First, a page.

fter my first not-so-good 80s novel (Venus of Dreams), I started this one, The Glass Hammer with a little trepidation. After all, I remember (echoing so faintly) that I’d not really cared for this the first time around. But evidently the experiences and growth of thirty years can make a difference. Really enjoyed this one.
So it’s Cyberpunk from that heyday (dystopian worlds with running-on-the-edge punks manipulating a world equal parts real and meta), a tale about a guy who is really good at the nightly game of running computer chips across the great desert from Phoenix to L.A. while killer satellites pot away at him. And all his dangers are filmed by Speed Death, a program that beams his high-speed exploits down to the South American factory dorms. But Speed Death wants more of a human interest story behind their star so they put together a documentary of Ross Schuyler’s journey from the frozen north to bleak L.A., a tale that interweaves with the current action. He’s even got a “shadow”, an automatic mobile camera, following him around filming his every move. So much of the story comes at us as camera directions, audio descriptions, essentially a living screenplay. And it’s confusion and dizzying and wonderful.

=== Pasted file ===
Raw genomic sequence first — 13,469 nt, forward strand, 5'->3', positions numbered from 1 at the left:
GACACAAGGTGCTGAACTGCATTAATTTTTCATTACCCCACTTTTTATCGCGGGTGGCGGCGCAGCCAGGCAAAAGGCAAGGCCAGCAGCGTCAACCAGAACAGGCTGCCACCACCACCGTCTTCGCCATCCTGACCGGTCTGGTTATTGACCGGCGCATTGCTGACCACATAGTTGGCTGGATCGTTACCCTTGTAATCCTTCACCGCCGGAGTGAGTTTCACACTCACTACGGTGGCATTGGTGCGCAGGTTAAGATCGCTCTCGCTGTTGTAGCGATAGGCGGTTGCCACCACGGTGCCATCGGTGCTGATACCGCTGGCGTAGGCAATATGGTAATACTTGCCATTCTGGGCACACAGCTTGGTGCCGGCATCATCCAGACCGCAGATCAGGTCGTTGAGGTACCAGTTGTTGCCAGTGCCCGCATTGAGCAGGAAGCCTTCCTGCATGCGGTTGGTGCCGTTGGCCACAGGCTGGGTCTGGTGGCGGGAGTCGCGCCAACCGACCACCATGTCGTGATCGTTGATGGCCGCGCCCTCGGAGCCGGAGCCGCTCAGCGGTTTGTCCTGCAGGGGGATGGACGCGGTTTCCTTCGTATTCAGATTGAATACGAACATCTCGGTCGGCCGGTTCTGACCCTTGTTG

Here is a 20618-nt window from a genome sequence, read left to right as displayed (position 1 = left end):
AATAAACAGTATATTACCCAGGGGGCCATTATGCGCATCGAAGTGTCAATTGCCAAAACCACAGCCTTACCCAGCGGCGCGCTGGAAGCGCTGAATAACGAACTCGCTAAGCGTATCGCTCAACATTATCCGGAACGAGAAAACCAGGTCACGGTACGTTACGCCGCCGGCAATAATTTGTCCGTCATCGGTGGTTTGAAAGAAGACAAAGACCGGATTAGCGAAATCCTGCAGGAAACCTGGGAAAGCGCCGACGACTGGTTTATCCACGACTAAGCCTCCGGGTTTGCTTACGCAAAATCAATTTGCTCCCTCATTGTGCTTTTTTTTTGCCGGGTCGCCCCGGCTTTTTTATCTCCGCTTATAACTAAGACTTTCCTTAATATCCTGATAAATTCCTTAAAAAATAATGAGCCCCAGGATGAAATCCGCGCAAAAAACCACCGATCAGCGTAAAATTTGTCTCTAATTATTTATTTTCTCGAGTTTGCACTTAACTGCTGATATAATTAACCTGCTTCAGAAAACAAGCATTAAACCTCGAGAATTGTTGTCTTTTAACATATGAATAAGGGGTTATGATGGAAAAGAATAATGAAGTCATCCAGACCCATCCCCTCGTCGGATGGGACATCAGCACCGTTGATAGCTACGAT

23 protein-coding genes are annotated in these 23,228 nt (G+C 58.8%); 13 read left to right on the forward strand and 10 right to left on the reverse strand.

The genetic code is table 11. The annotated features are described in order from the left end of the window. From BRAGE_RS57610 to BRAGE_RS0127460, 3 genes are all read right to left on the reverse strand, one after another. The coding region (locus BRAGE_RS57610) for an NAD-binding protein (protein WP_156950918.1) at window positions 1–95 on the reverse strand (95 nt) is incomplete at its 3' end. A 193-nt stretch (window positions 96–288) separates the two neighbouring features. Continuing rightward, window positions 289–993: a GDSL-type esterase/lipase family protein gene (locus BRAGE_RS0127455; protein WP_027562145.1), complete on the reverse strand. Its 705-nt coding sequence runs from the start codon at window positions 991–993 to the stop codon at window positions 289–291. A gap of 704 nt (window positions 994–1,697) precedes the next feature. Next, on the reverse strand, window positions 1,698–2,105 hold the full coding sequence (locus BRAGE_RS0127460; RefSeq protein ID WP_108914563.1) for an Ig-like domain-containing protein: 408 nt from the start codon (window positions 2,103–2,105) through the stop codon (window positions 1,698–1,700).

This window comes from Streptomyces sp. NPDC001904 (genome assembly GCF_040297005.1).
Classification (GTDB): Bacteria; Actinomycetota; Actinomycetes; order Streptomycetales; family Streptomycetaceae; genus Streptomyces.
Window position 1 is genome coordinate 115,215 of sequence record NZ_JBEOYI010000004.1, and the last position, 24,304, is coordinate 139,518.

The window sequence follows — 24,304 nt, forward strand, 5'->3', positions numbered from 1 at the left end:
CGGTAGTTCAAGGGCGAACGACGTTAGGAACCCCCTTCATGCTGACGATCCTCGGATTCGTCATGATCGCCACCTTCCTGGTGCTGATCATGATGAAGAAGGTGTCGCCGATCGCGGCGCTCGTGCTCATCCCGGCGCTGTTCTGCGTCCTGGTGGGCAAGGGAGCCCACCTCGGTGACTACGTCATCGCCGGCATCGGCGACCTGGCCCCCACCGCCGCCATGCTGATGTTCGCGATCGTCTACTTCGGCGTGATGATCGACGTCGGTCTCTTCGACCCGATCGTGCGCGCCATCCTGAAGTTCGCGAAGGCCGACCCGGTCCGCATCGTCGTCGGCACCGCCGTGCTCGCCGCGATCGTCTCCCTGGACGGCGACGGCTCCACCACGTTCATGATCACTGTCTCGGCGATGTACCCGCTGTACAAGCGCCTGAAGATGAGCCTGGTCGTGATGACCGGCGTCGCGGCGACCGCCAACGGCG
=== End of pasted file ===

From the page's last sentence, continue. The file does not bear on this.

I really like this book – it captured the new media (as understood in the time before MTV), the blend of reality and video editing, where anything could end up on the cutting room floor. I couple of times I actually got confused – past or present – a nice effect that keeps the reader off balance. This is what writing can be, a high-energy effort that proves its point in its storytelling.
One thing I found humorous – Jeter covered so much of the videoworld yet never quite caught the idea of where the technology was going. Characters still look at “tapes” of the action – nothing is stored in memory (nobody back then had even anticipated that). Yes, the future is all jetpacks and flying cars, right? Still, he gave his world enough spin that I didn’t care – I really enjoyed this.
So have a look for this one in the library stacks or even online (yes, in the metaworld of our time). You might find yourself riding the video whirlwind!
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